Synthetic Tetrahydrocannabinols

In August of 2020, the DEA released a set of interim rules regarding hemp. In this ruling they say, “For tetrahydrocannabinols that are naturally occurring constituents of the plant material, Cannabis sativa L., any material that contains 0.3% or less of D9 -THC by dry weight is not controlled, unless specifically controlled elsewhere under the CSA,” CSA being the Controlled Substances Act.

However in the same paragraph further down, we get to the part that matters to Delta-8 THC advocates; “For synthetically derived tetrahydrocannabinols, the concentration of D9 -THC is not a determining factor in whether the material is a controlled substance. All synthetically derived tetrahydrocannabinols remain schedule I controlled substances.

By establishing a difference between naturally occurring cannabinoids that are produced in hemp and those that are derived and enhanced synthetically, the DEA virtually made a ruling against Delta 8. This is because, to the likely surprise of many (including myself), Delta 8 THC while naturally occurring in hemp, is in fact synthetically made from CBD when produced for retail sale.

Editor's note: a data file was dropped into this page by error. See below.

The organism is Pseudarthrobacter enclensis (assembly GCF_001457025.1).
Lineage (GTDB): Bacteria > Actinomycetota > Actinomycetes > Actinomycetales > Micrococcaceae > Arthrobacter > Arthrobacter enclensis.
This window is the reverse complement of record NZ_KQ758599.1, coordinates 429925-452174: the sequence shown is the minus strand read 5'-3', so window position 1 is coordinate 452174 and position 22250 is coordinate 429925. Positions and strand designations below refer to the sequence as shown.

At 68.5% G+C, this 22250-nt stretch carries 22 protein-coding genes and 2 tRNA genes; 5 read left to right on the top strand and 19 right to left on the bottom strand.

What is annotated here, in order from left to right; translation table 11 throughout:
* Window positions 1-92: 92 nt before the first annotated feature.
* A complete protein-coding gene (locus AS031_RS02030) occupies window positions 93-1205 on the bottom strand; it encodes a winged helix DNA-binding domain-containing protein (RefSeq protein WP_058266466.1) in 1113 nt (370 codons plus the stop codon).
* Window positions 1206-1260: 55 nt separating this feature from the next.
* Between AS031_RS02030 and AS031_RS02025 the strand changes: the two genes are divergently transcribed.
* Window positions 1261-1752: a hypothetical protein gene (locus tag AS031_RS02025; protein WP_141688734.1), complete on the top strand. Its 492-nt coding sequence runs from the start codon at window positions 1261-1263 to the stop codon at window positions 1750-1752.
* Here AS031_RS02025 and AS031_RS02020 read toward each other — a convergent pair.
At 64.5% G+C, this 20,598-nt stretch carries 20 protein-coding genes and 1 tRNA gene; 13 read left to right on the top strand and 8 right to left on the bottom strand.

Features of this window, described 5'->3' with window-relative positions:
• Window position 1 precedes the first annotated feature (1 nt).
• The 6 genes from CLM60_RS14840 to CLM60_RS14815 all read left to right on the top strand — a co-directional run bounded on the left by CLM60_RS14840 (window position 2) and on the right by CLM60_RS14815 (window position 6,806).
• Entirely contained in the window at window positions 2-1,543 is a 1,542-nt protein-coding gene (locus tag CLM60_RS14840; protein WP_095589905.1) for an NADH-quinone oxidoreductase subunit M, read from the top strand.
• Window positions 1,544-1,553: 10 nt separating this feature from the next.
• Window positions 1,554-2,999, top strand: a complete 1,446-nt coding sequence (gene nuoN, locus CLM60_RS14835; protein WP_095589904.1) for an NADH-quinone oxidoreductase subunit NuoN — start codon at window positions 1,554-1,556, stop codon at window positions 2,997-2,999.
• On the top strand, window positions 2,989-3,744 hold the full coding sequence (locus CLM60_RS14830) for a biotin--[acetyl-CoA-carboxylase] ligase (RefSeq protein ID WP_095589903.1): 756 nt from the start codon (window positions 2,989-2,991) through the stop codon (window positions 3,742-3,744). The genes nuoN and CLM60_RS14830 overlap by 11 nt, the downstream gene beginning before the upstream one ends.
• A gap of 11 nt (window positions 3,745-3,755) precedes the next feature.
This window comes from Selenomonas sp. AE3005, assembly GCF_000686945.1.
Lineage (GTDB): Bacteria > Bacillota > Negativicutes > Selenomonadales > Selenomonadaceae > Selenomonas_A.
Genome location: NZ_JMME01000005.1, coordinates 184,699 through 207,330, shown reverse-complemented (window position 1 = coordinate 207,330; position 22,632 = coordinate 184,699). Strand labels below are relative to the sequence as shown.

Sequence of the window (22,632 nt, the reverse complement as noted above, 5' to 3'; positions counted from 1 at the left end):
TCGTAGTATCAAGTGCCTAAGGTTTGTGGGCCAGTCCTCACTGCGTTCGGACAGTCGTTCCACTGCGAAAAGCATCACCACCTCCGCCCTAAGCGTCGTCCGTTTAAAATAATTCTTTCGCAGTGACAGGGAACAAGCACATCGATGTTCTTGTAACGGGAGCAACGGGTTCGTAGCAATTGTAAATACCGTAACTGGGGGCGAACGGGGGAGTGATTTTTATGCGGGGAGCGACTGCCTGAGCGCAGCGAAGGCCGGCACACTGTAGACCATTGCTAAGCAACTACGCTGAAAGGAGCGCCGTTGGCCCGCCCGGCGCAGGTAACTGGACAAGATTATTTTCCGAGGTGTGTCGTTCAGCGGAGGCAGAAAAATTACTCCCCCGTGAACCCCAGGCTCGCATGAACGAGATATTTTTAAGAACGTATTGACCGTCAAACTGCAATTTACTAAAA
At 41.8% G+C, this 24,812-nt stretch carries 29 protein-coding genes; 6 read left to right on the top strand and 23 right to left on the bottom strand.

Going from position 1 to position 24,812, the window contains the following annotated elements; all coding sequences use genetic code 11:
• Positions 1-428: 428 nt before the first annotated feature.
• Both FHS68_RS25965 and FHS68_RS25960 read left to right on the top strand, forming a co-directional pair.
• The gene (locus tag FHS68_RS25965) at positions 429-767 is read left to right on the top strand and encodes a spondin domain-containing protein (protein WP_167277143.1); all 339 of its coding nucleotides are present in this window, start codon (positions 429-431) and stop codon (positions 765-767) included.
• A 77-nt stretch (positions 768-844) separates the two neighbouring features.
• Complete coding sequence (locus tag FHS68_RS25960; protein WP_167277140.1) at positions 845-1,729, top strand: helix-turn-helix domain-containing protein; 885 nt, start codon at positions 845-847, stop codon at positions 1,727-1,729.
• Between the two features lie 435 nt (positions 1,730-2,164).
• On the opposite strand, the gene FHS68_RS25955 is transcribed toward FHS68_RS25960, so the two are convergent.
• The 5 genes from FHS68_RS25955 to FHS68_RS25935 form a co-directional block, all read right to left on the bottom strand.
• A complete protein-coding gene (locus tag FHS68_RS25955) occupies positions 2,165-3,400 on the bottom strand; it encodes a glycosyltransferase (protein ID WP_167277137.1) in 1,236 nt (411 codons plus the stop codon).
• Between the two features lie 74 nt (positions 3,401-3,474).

How Delta 8 THC is Made

All cannabinoids, from CBD to THC and beyond begin as CBGA. Because of the shared molecular structure of cannabinoids, manipulating them is simpler than it may seem. While Delta-8 is relatively new, producers have been using these methods to manipulate cannabinoids for a long time to find exotic new cannabinoids.

While Delta-8 THC exists in a wide range of cannabis strains, it is in minuscule, trace amounts. To extract and purify Delta-8 from raw plant material with less than one percent of the targeted cannabinoid is unprofitable. This is why producers have begun converting other, more prevalent cannabinoids like CBD and Delta-9 THC into Delta-8.

The process of creating Delta 8 from CBD is nothing new, and is actually a patented isomerization process. It involves dissolving CBD in a solvent like heptane. An acid is then added into the solution and stirred constantly up to 18 hours on a heat plate. Once the chemical reaction is complete it will separate, where it can then be washed and dried and tested.